Antitrust: Commission opens Belgian gas market to competition
European Commission - IP/07/1487 11/10/2007
Brussels, 11th October 2007
Commitments offered by Distrigas to open the Belgian gas market have been made legally binding by a formal decision just adopted by the European Commission. The commitments address concerns raised by the Commission in the course of an investigation under EC Treaty rules prohibiting the abuse of a dominant market position (Article 82). The Commission had concerns about supply problems on the Belgian gas market through long-term contracts concluded by Distrigas with gas customers. Under the commitments, Distrigas would reduce the gas volumes tied in long-term contracts. This would allow other gas suppliers to compete with Distrigas to build up a portfolio of customers, and thereby encourage competition on the Belgian gas market. In the light of the commitments offered by Distrigas, the Commission has now closed its investigation.
Competition Commissioner Neelie Kroes commented: "Prior to the liberalisation of the gas markets, Distrigas was the only gas supplier on the Belgian wholesale market and it continues to be able to set prices and other conditions on the market. Its long-term gas supply contracts make it difficult for its competitors to build up a customer base and delay the development of competition. I am therefore pleased that Distrigas will reduce both the volume and the duration of these contracts."
On 10 May 2006, the Commission sent a Statement of Objections to Distrigas (see MEMO/06/197) expressing concerns that Distrigas might prevent other suppliers from entering the Belgian gas market in violation of the EC Treaty rules on the abuse of a dominant market position (Article 82). For competition to develop in the energy markets competitors need access to wholesale gas or electricity, transport and customers, and this decision will remove any barriers to access to customers. Given the very strong market position of Distrigas on the relevant market, the Commission was concerned that other suppliers find it difficult to do business with Belgian customers, due to the combination of two factors: the duration of the contracts and the volumes of gas tied to Distrigas.
To address these concerns, Distrigas proposed to conclude no new gas supply contracts with gas resellers with a duration of over two years. The maximum duration of new contracts with other large gas customers (industrial consumers and electricity generators) would be five years, except for new gas fired power plants. Furthermore, Distrigas would ensure that an average of 70% of the gas that it has contracted to supply to these customers would return to the market every year (in principle because the contract ends).
Distrigas has some flexibility to meet this average over the lifetime of the commitments, but each year at least 65% of its total contracted volumes must return to the market. The commitments also ensure that, even if Distrigas' sales volumes decrease, it would be able to tie a fixed volume of gas for more than a year ahead. This fixed volume represents about 20% of the total sales to these customers.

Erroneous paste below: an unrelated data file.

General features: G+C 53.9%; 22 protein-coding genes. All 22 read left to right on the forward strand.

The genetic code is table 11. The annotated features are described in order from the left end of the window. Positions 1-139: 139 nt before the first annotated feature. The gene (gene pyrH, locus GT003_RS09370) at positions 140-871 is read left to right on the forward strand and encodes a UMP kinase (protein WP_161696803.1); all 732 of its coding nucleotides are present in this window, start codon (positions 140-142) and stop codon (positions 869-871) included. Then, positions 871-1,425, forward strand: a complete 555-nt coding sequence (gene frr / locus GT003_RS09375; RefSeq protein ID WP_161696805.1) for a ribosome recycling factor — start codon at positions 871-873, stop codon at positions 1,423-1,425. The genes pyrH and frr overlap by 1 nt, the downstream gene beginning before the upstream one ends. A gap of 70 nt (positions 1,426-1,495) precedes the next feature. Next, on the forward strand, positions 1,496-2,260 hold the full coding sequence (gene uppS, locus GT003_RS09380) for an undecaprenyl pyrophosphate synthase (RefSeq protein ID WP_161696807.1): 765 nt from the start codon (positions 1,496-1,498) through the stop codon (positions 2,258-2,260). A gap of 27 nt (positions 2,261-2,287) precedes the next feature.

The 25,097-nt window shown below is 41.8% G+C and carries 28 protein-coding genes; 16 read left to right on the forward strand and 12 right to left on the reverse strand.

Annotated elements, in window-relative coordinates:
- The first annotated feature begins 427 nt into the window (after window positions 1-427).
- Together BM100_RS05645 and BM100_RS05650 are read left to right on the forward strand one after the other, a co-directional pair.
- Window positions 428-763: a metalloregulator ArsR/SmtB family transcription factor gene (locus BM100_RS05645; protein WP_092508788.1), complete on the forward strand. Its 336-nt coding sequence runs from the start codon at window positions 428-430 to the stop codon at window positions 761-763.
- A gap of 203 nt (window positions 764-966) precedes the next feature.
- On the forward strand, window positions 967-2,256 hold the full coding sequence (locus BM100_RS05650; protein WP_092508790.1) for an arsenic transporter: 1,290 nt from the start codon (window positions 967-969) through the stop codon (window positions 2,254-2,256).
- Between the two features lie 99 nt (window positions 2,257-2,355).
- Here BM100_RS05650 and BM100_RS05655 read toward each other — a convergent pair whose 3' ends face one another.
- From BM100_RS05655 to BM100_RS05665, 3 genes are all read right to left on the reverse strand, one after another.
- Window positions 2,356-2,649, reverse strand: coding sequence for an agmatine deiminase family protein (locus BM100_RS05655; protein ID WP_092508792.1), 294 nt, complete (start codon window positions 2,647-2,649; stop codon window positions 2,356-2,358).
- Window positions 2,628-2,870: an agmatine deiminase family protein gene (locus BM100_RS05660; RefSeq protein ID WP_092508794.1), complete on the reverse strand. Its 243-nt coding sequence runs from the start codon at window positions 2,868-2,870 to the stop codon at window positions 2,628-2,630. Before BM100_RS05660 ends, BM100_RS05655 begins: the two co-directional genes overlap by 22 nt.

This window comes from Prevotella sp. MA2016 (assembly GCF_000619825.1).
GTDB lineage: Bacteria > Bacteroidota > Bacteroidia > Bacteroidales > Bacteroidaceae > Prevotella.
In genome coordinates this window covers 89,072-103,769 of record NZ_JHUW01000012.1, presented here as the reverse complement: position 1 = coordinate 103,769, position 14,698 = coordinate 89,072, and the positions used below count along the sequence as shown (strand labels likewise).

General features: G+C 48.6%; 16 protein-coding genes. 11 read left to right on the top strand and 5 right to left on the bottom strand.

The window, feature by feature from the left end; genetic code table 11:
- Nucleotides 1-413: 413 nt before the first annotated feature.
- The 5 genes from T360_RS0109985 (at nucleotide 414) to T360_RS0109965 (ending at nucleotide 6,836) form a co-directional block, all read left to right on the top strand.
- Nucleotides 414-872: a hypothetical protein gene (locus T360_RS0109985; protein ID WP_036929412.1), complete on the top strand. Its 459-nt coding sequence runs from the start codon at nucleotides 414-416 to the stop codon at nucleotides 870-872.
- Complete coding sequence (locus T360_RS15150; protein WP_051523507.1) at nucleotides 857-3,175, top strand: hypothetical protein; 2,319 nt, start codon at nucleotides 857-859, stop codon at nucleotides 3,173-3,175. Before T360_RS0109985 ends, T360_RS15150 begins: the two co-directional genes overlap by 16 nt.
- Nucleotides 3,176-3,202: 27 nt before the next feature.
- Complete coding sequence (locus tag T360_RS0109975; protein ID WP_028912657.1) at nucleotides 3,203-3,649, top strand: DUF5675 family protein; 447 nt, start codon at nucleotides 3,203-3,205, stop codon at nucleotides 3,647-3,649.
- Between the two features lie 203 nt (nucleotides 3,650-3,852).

The commitments also ensure that the rights of Distrigas' existing customers with long-term contracts would not be affected. For such customers, Distrigas will grant unilateral termination rights with prior notice and without indemnity and these contracts will be treated as short term contracts for the purpose of the commitments.
The effect of these commitments is to ensure that Distrigas does not tie an excessive proportion of customers for more than one year ahead, while allowing Distrigas as much flexibility as possible in managing its portfolio of contracts.
Distrigas is a member of the Suez Group, which includes a number of other companies active in the Belgian energy markets. According to the Commission's Gaz de France/Suez merger decision (see IP/06/1558), Distrigas must be divested if the merger is completed and in the meantime it is managed independently under the control of a trustee. The commitments therefore address three scenarios: the current position where Distrigas is managed as a separate company; the reintegration of Distrigas within the Suez Group if the merger does not go ahead; and the divestment of Distrigas. While Distrigas is managed as a separate undertaking, the commitments only apply to Distrigas. If the merger is called off, the commitments would be respected by Distrigas and the other companies in the Suez Group. If Distrigas is divested, the purchaser of Distrigas would also have to respect the commitments provided that it had significant activities on the relevant market.
The Commission's decision, based on Article 9 of Regulation 1/2003 on the implementation of the EC Treaty's competition rules, takes into account the results of the market test launched on 5 April 2007 (see IP/07/490). This decision legally binds Distrigas to the commitments it offered until 31 December 2010 and ends the Commission's investigation. If Distrigas were to break its commitments, the Commission could impose a fine of up to 10 percent of Distrigas' total turnover without having to prove any violation of the EC Treaty's competition rules.
In July 2007 the Commission opened parallel cases into the French and Belgian
electricity market (see MEMO/07/313).